Aber Sie sollen glauben daß es sehr viele ehrliche Leute gibt, […] und einige von diesen werden den ›Agathon‹ lesen, werden alles in dem natürlichen, wahren Lichte sehen, worin ungefälschte, gesunde Augen zu sehen pflegen, und werden sich […] daraus erbauen. Für diese also haben wir uns anheischig gemacht, den Agathon, als eine moralische Person betrachtet, zu schildern. Es ist hier um eine Seelen-Malerei zu tun […] es ist darum zu tun, daß uns das Innerste seiner Seele aufgeschlossen werde; daß wir die geheimern Bewegungen seines Herzens, die verborgenern Triebfedern seiner Handlungen kennen lernen […]


But you should believe that there are many honest people, and some of these will read Agathon, and will see everything in the natural, true light in which genuine, healthy eyes tend to see, and they will be uplifted by it. For these people we have undertaken to depict Agathon, considered as a moral person. The aim here is to paint his soul, so that his innermost soul is opened up to our view; so that we get to know the secret movements of his heart, the hidden motives of his actions […]

Further Reading in English

Claire Baldwin, The Emergence of the Modern German Novel: Christoph Martin Wieland, Sophie von La Roche, and Maria Anna Sagar (Rochester, NY: Camden House, 2002)

Michael Beddow, The Fiction of Humanity: Studies in the Bildungsroman from Wieland to Thomas Mann (Cambridge: Cambridge University Press, 1982), Chapter on Geschichte des Agathon

Eric A. Blackall, The Emergence of German as a Literary Language 1700-1775 (Cambridge: Cambridge University Press, 1959), Chapter 12: ‘The Culture of Wit and Feeling’

Sarah Vandegrift Eldridge, ‘Narrating (Im)Maturity: The Progressive Popularization of Enlightenment Principles in Wieland’s Geschichte des Agathon and Engel’s Herr Lorenz Stark’, Monatshefte 107 (2015)

Lorna Martens, ‘Constructing Interiority in Eighteenth-Century Narrative Fiction: Wieland’s Geschichte des Agathon’, German Quarterly 81 (2008), 49-95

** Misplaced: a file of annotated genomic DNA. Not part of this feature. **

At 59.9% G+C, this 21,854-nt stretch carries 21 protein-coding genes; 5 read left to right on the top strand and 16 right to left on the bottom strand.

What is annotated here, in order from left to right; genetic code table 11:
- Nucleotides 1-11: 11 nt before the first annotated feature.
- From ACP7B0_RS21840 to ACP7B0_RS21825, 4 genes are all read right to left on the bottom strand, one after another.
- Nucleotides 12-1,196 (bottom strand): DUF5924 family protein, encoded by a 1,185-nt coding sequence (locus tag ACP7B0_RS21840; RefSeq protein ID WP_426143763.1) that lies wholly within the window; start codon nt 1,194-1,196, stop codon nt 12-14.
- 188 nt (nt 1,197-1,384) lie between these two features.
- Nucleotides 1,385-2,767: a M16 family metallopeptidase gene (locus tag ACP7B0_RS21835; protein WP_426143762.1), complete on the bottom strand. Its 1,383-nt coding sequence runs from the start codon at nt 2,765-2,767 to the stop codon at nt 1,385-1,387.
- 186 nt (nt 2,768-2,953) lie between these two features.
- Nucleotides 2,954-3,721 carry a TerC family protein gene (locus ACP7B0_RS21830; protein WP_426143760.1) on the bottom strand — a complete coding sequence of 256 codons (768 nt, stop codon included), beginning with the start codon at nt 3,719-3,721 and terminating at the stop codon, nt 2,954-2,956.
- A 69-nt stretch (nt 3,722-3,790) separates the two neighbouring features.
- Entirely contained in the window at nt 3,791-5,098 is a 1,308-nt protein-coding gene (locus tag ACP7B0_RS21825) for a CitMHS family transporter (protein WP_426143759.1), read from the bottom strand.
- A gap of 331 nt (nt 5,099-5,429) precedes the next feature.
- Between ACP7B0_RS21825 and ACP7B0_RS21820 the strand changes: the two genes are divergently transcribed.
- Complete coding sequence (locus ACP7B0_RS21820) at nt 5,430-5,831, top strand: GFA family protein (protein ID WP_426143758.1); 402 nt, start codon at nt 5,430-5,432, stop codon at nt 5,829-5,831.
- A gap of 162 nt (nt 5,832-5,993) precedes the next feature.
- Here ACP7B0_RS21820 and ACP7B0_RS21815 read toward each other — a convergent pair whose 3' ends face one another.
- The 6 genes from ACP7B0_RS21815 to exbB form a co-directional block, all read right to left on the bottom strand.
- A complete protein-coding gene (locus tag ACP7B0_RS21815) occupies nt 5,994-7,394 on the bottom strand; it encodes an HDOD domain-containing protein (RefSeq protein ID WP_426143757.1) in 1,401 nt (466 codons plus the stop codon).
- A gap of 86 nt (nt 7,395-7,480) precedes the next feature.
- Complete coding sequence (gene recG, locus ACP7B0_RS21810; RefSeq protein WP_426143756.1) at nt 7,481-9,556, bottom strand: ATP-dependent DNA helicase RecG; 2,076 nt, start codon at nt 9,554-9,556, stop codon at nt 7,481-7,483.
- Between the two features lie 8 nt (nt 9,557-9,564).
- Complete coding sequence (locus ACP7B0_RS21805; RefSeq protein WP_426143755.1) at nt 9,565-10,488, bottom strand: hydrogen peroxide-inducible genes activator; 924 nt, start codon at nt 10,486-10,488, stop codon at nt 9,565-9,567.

Michael Minden, The German Bildungsroman: Incest and Inheritance (Cambridge: Cambridge University Press, 1997), Chapter on Agathon

Simon Richter, ‘Wieland and the Homoerotics of Reading’, in Outing Goethe and his Age, ed. by Alice A. Kuzniar (Stanford, CA: Stanford University Press, 1996), pp. 47-60

Ellis Shookman, Noble Lies, Slant Truths, Necessary Angels: Aspects of Fictionality in the Works of Christoph Martin Wieland (Chapel Hill and London: University of North Carolina Press, 1997)

Guy Stern, Fielding, Wieland, Goethe and the Rise of the Novel (Frankfurt/Main: Peter Lang, 2003)

Martin Swales. The German Bildungsroman from Wieland to Hesse (Princeton: Princeton University Press, 1978), Chapter 2 on Agathon

Martin Swales, ‘An Unreadable Novel? Some Observations on Wieland’s Agathon and the “Bildungsroman” Tradition’, Publications of the English Goethe Society 45 (1975), 101-30

Malte Wessels, ‘The Parrhesiastic Urszene of the Modern Novel in Wieland’s Geschichte des Agathon: Subject as Method’, Monatshefte 107 (2015)

W. E. Yuill, ‘Christoph Martin Wieland’, in German Men of Letters, ed. by Alex Natan and Brian Keith-Smith, vol. 6 (London: Wolff, 1972), pp. 93-119

Further Reading in German

Jutta Heinz (ed.), Wieland-Handbuch. Leben – Werk – Wirkung (Stuttgart: Metzler, 2008)